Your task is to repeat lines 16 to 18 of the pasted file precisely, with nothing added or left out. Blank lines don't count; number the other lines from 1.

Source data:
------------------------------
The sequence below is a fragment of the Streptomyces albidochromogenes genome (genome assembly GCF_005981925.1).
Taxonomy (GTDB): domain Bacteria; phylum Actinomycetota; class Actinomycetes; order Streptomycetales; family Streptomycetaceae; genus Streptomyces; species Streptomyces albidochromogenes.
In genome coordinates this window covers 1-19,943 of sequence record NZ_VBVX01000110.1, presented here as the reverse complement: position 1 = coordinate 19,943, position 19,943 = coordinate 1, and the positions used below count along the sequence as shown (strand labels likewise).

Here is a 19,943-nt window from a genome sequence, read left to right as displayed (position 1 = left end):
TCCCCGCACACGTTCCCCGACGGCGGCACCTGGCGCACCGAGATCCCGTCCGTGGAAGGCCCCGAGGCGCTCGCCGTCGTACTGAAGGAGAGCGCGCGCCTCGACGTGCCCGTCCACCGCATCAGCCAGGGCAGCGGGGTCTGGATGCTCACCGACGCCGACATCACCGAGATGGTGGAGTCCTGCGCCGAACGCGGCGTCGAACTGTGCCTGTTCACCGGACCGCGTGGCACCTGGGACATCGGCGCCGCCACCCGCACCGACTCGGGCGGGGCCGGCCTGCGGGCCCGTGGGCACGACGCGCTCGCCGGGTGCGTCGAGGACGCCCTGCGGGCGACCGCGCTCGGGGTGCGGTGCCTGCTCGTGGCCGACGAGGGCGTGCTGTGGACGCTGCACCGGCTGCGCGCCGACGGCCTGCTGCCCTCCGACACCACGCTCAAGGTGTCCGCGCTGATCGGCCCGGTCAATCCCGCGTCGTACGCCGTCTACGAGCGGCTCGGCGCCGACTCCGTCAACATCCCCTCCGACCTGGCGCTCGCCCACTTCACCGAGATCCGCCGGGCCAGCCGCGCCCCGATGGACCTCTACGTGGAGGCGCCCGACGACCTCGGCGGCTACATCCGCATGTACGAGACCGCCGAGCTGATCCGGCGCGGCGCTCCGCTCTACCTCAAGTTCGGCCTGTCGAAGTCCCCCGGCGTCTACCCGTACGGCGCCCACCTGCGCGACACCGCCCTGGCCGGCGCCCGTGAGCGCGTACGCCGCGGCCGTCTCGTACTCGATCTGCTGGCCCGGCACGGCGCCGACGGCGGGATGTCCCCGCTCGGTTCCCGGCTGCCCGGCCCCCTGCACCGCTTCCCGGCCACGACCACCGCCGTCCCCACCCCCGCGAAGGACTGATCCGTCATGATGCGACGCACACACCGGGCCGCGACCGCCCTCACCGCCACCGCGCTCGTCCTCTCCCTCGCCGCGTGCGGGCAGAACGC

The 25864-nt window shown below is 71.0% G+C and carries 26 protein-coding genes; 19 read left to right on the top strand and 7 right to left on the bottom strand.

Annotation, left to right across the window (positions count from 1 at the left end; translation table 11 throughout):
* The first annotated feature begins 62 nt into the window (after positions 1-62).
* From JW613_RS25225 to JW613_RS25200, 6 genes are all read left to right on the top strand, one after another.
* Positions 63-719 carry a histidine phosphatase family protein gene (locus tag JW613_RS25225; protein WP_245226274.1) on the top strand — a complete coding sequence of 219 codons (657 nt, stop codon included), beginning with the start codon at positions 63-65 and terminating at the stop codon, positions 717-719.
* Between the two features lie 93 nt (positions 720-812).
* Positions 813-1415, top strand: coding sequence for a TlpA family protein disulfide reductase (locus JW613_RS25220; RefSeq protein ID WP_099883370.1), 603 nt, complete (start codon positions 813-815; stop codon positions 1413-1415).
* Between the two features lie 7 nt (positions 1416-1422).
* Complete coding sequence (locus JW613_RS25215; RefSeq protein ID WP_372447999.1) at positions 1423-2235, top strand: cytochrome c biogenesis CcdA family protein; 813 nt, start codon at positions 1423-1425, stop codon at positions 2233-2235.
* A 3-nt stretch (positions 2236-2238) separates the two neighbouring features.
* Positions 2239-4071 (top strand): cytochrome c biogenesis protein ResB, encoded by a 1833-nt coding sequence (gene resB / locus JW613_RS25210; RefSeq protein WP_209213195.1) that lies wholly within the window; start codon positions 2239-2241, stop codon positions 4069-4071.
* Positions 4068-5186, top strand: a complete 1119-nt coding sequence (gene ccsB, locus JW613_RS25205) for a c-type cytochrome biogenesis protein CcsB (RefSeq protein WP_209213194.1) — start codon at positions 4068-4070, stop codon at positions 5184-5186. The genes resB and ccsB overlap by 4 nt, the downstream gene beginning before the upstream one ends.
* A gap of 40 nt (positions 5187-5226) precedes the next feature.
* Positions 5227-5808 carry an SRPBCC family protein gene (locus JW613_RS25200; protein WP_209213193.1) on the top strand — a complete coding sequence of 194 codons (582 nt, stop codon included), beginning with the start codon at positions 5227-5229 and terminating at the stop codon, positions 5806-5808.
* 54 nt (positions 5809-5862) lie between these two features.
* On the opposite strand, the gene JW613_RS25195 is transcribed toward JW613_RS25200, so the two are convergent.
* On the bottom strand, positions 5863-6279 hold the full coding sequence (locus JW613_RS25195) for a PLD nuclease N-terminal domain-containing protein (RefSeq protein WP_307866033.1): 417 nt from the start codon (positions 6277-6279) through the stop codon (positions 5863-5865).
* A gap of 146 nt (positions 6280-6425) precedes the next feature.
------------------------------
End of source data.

* Positions 2239-4071 (top strand): cytochrome c biogenesis protein ResB, encoded by a 1833-nt coding sequence (gene resB / locus JW613_RS25210; RefSeq protein WP_209213195.1) that lies wholly within the window; start codon positions 2239-2241, stop codon positions 4069-4071.
* Positions 4068-5186, top strand: a complete 1119-nt coding sequence (gene ccsB, locus JW613_RS25205) for a c-type cytochrome biogenesis protein CcsB (RefSeq protein WP_209213194.1) — start codon at positions 4068-4070, stop codon at positions 5184-5186. The genes resB and ccsB overlap by 4 nt, the downstream gene beginning before the upstream one ends.
* A gap of 40 nt (positions 5187-5226) precedes the next feature.